Bob decided to go simple so we could really "dig into" the finer shading and rendering. Unfortunately, this photo is not quite true to the color and I am not that good at Photoshop. I really enjoyed this exercise. In less than three hours on a Monday, it's difficult to get to more than the basics on a more complex setup. So this gave us the opportunity to work on the melon surface.

Friday, July 17, 2015

Imagination at Work and a Nice Surprise

Recently I sent for some small canvases online that had no explanation of depth. I like to do my collages on canvases with 1.5 to 2 inches of return. These turned out to be just 3/4" return. So I decided to have some fun. I squirted some liquid acrylic paint onto the canvas and started smearing it. I then added more paint to vary the look and conjured up a scene of a garden. I wanted this to have a modern feel and did not worry about a lot of detail on the flowers. I plan to put this one in a floating frame.

An organization has purchased "Mountain Peonies" from viewing it on the blog. Every now and then that happens, and it feels really good,.

On the Road Again with Sketches

Coast Trail
9" x 5" watercolor sketch

"Standing on the Corner"
9" x 5"Watercolor Sketch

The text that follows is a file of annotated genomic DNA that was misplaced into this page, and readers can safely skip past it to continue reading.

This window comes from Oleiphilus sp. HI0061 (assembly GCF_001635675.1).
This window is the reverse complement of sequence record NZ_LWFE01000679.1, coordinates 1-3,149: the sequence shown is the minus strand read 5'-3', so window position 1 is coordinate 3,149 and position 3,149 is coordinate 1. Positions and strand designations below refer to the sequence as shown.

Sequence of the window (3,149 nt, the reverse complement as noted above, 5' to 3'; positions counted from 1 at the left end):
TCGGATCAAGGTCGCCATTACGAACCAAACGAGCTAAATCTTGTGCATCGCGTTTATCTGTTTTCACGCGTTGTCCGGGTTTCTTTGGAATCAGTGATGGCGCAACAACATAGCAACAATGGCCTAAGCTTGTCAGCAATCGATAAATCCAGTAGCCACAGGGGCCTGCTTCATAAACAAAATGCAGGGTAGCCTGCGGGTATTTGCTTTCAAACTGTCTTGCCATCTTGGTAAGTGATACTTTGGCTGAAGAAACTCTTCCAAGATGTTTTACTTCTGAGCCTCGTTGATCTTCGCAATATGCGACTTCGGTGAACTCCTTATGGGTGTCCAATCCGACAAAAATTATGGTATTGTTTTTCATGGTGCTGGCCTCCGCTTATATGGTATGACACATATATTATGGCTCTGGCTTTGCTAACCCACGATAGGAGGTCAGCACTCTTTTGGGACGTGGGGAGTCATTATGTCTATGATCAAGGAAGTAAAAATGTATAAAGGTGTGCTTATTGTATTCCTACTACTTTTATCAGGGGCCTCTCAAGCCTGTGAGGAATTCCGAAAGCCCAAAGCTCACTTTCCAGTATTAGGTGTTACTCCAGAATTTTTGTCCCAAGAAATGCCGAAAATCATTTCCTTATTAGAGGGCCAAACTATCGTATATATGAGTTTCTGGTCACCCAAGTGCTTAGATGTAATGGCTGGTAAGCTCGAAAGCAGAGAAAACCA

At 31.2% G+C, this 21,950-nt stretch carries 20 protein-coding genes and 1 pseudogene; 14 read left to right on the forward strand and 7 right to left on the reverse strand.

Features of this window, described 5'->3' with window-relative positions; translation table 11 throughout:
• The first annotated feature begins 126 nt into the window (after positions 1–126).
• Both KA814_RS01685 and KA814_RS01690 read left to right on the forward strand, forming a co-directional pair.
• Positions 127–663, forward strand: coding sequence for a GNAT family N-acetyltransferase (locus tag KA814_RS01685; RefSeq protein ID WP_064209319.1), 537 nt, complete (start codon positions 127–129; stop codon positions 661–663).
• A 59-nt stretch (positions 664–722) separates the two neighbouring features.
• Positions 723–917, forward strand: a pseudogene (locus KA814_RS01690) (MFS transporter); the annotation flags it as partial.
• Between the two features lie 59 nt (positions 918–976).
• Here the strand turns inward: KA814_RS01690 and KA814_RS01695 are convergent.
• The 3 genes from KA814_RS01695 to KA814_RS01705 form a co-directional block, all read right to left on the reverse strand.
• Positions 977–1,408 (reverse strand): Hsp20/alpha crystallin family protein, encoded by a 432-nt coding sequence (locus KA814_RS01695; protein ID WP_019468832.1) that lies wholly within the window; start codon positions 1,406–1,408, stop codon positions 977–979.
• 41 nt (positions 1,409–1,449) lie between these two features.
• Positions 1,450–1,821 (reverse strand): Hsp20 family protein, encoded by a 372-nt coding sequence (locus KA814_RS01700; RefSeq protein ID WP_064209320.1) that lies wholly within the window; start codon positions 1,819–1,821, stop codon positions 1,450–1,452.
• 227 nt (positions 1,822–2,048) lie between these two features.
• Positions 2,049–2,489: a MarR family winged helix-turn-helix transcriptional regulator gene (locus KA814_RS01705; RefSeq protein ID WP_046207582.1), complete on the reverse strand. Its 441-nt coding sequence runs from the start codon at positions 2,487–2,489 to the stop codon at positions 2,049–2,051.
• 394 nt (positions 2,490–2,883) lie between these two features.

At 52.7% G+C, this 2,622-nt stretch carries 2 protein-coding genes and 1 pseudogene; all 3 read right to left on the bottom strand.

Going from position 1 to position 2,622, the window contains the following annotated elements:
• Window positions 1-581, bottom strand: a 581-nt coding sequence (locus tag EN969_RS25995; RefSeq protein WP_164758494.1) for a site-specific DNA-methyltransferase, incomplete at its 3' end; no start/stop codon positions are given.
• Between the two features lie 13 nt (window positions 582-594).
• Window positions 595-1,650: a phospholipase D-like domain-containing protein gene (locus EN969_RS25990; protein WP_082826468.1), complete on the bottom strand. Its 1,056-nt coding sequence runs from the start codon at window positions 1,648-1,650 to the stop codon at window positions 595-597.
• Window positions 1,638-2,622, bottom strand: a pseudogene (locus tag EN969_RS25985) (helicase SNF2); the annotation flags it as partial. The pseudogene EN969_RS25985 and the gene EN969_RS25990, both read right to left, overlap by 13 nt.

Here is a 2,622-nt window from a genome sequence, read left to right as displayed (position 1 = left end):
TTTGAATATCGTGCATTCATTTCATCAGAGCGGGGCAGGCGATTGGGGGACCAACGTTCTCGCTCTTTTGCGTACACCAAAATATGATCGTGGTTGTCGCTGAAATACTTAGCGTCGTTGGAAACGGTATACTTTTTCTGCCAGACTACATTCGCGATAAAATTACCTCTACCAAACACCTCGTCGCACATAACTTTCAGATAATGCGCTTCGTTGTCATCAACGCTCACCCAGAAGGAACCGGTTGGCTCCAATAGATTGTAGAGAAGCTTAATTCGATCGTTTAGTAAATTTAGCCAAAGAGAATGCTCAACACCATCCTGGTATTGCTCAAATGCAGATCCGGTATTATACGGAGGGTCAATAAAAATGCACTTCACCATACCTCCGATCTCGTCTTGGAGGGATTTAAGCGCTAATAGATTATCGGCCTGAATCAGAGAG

Foggy Day at Half Moon Bay
For my long-term blog friends, these scenes will look familiar. Bob attends a Flutes By The Sea Master Class in Half Moon Bay every July. This is his third year. I go along for the fun -- the B&B, the good restaurants, the quaint shops, the coastal trail rides on my bicycle, and the sketches I do with my tiny travel set. You can check out previous workshop experiences in 2014 and 2013. My favorite sketch from those trips is the greenhouses in 2013. This year we were there for 4 days.

I actually painted Foggy Day first. After dropping Bob at the workshop, I drove to a parking lot and sat on a wonderful bench over the sea. The following day I went to Pillar Point Harbor, but that was a more ambitious piece and not done yet. I took photos along the coast from my bike in the afternoon. The third day I rode my bike again to a bench and painted Coast Trail. You can probably guess that I amped up the color because the views are so beautiful that it seems that bright.

Standing on the Corner is just a cute scene on a corner near the B&B. Someone has done a very fun bench and I couldn't resist painting it. I did not attempt to do this plein air with traffic. Instead I worked from a photo on my phone. One of my friends really liked this one.

Monday, June 22, 2015

Another in the Purse Series of Collages

"Beautiful Baubles"
10" x 10" Torn Magazine Collage with Hand-painted Rose
In this piece, I expanded my process to include a rose that I painted in acrylic on Arches paper, cut out, an applied with gloss medium. I was inspired by a purse ad that showed a retro purse covered with black and white flowers that a friend gave me. My purse is neither flowers, nor  is it the same shape. It is, though, black and white and I loved the geometric papers I found going through my bins of magazine papers.  The flap of the purse is actually a graphic of high heel shoes!